The Theo-dulâ is the “economic” representation on the world stage of the Primal Dulâ. It is the eternal drama, an event of love in freedom that has been “happening” and continues to “happen” in God’s inner tri-personal life. It involves the “action among” the three divine persons, each one absolutely free, totally distinct from each other and selflessly giving oneself to the other in perfect love. Absolute freedom, total self-giving love, interaction among distinct persons within the triune God are the stuff that makes the inner life of God inherently dramatic and never wanting of eventfulness and surprise. This inherently dramatic interaction in God’s inner life is disclosed in the dramatic “acting together” and involvement of the Father-author, Son-actor and the Holy Spirit-director in the world and their dealings with the human tragic existence. For it is this triune event of love in freedom, the divine Primal Dulâ, which grounds the Theo-dulâ’s saving event of the tri-personal God acting in absolute freedom and in total self-giving love for the good of all creation. This Trinitarian drama, which is an eternal event in God’s inner life, takes place – thus, is revealed – in the creaturely realm as a saving action to be engaged in rather than a mere spectacle to be looked at.
Originating in the freedom and self-giving love of the triune God, and performed “for us and for our salvation,” God’s saving action benefits the whole of creation and all humanity. For this, it is simply good. Furthermore, God’s action reveals the goodness of God’s total self-giving love, and thus the splendor of God’s glory as well as the truth of God’s word. Yet, in the words of von Balthasar, “the good which God does to us can only be experienced as the truth if we share in performing it.” He further adds that:
…we must ‘‘do the truth in love” (aletheuein en agape [Eph 4:15] ) not only in order to perceive the truth of the good but, equally, in order to embody it increasingly in the world, thus leading the ambiguities of world theatre beyond themselves to a singleness of meaning that can come only from God.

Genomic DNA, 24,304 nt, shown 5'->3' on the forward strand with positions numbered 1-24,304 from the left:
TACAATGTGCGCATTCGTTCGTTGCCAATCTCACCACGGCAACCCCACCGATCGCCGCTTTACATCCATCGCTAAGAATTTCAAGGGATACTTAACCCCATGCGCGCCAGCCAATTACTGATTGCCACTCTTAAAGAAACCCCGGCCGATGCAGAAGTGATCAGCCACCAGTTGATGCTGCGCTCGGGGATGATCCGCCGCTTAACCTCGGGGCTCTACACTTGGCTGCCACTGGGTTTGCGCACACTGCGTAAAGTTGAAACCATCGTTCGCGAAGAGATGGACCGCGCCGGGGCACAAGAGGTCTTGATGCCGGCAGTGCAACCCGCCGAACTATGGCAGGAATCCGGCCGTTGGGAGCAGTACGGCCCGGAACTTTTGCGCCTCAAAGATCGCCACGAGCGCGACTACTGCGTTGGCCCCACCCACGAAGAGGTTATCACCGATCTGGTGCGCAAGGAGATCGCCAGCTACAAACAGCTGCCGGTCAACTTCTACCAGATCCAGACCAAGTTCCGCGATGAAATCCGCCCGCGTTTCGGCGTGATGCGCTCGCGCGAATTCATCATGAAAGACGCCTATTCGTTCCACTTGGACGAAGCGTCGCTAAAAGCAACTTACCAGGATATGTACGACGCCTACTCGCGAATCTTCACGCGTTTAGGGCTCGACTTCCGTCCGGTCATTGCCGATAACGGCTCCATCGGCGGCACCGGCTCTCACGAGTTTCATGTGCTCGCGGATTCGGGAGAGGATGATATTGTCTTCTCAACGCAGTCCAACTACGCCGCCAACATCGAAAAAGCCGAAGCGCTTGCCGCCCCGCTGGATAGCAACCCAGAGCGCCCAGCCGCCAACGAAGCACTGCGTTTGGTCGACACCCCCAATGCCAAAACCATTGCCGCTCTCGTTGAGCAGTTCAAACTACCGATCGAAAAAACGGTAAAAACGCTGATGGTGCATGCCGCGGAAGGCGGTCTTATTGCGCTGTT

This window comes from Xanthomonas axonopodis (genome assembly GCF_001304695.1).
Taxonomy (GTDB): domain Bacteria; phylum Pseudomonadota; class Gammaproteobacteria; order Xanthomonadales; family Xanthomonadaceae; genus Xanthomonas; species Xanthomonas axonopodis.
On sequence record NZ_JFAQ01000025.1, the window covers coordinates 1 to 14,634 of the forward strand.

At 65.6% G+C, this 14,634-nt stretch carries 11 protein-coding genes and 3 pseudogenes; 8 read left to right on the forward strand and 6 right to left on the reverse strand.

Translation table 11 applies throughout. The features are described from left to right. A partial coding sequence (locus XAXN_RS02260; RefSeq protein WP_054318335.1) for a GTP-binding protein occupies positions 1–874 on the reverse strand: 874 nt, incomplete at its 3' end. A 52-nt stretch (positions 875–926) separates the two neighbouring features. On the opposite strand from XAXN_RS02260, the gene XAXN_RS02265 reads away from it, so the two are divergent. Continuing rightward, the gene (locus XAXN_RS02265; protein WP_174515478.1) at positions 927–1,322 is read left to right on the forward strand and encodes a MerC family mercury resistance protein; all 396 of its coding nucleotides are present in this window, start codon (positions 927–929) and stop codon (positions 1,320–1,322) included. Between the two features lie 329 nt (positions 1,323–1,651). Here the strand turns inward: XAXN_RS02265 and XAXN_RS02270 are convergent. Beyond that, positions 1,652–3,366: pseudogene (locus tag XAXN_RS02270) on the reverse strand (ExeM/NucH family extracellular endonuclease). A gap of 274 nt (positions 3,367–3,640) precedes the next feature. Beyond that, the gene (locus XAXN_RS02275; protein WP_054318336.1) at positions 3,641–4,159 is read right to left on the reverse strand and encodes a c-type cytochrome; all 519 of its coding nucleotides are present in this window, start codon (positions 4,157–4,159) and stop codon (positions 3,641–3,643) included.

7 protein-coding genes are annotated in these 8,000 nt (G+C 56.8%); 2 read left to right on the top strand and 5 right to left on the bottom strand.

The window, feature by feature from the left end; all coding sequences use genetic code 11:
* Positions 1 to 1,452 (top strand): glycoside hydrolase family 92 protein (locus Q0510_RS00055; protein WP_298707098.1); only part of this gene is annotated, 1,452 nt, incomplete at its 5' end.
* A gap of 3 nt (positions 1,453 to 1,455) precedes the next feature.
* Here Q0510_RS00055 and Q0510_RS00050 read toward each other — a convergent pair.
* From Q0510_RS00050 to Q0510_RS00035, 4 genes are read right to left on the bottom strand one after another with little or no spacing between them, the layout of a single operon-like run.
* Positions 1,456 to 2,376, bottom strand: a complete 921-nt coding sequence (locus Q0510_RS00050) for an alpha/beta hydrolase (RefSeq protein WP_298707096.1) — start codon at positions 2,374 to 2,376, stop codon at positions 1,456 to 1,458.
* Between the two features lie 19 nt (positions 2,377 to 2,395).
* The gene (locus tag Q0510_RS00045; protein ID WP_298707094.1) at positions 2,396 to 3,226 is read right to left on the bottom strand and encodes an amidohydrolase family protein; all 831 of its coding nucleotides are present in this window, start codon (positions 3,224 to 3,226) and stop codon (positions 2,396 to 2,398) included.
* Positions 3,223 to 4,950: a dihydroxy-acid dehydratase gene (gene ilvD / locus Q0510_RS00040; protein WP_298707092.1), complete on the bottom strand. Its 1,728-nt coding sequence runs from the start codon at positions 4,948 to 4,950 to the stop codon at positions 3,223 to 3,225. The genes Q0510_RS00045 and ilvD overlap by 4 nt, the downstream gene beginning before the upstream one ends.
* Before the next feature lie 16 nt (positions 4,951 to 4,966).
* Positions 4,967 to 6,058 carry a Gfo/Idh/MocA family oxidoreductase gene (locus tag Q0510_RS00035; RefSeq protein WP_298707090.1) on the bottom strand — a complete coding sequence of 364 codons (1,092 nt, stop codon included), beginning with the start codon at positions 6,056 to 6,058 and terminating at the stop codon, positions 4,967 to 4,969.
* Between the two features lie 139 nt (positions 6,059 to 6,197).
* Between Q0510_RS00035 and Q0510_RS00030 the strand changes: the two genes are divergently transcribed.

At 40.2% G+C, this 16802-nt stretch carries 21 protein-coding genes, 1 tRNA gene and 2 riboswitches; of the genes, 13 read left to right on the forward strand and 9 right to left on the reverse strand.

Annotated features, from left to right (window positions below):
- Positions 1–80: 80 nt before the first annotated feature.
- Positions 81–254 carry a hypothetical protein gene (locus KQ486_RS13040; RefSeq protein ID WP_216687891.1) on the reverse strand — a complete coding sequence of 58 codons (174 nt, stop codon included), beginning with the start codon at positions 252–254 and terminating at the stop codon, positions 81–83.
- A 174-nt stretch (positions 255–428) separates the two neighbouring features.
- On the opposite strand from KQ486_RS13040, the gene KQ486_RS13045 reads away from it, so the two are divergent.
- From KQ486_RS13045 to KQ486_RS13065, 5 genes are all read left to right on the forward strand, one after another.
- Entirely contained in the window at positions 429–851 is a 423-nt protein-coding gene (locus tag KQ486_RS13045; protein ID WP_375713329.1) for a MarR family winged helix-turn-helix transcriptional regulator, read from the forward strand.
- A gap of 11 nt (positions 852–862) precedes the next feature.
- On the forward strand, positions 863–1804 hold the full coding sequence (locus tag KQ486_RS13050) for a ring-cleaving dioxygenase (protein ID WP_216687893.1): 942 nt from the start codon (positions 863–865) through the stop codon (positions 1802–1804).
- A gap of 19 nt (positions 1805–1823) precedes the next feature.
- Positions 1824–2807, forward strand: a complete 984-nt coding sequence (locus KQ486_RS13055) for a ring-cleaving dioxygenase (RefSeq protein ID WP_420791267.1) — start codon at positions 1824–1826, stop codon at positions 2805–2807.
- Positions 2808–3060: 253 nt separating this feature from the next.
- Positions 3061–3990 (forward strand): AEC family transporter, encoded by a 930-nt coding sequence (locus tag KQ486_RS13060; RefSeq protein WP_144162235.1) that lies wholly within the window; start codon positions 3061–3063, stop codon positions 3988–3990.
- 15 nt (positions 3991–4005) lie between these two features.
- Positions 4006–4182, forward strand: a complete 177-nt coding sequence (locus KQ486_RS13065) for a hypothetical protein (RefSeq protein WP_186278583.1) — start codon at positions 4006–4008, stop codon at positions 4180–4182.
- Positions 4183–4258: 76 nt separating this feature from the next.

Hence, in the Theo-dulâ, our proper response to God’s good and saving act is action, i.e., our participation in God’s action, not simply our contemplation of it. For God’s self-disclosure is God’s action in and upon the world, and the world can only respond through action on its part.
Indeed, the Theo-dulâ deals with God’s action, i.e., God’s dramatic engagement with the world. It is the divine drama performed on the world stage, so that the human drama may play in God’s drama and thus be led according to God’s script towards God’s intended conclusion. In the Theo-dulâ, every human drama in the realm of creation is assumed in God’s drama. It is the interplay of the divine saving action and the human participation in God’s saving, good action. In this sense, there are truly no mere spectators in the Theo-dulâ, for all are in fact dramatis personae, co-players in God’s play. Such participation implies that the human creatures, players in God’s drama, are “grasped” by God’s good action and compelled to play their parts, their roles, in synergy with the role-mission of Jesus Christ. For God’s good and saving action is embodied in the life and mission of the chief dramatis persona, Jesus Christ. In his dying on the cross, his descending into hell and his rising to life, the glory of God’s self-emptying and self-giving love shines out. Such a good act inspires as it surprises; it grasps us as it compels us to respond or, at least, react. Grasped by it, we either surrender ourselves freely and totally to it or not. Truly, the Theo-dulâ can be described as the “live performance in solidarity with others of Christ’s all-encompassing mission to the world.”
Hence, our decision to play in God’s drama entails our association with the person Jesus Christ and his mission to embody God’s self-emptying and self-giving love. As persons associated with Christ, we are drawn into the relationship between the Father-author and the Son-actor in the Spirit-director. We then participate in the Trinitarian event of love in freedom which eternally happens in the Primal Dulâ yet takes place and is rehearsed on the world stage in the Theo-dulâ. So that in our willing availability (obedience) and loving self-giving to others – above all, to the divine Other – we in fact continue Christ’s giving-of-self-to-the-Father and his total availability to his Father-given mission in the Holy Spirit. In this way, we embody and make-present in our human dramatic existence God’s self-emptying and self-giving love which shines out in Christ’s death and resurrection. It is God’s infinite love that constitutes the possibility for our human, finite love; and our finite love, in association with Christ’s personal love, represents God’s love in the realm of creation for the good of all. Theo-dulâ is a drama of love; in it, the divine and human loves meet.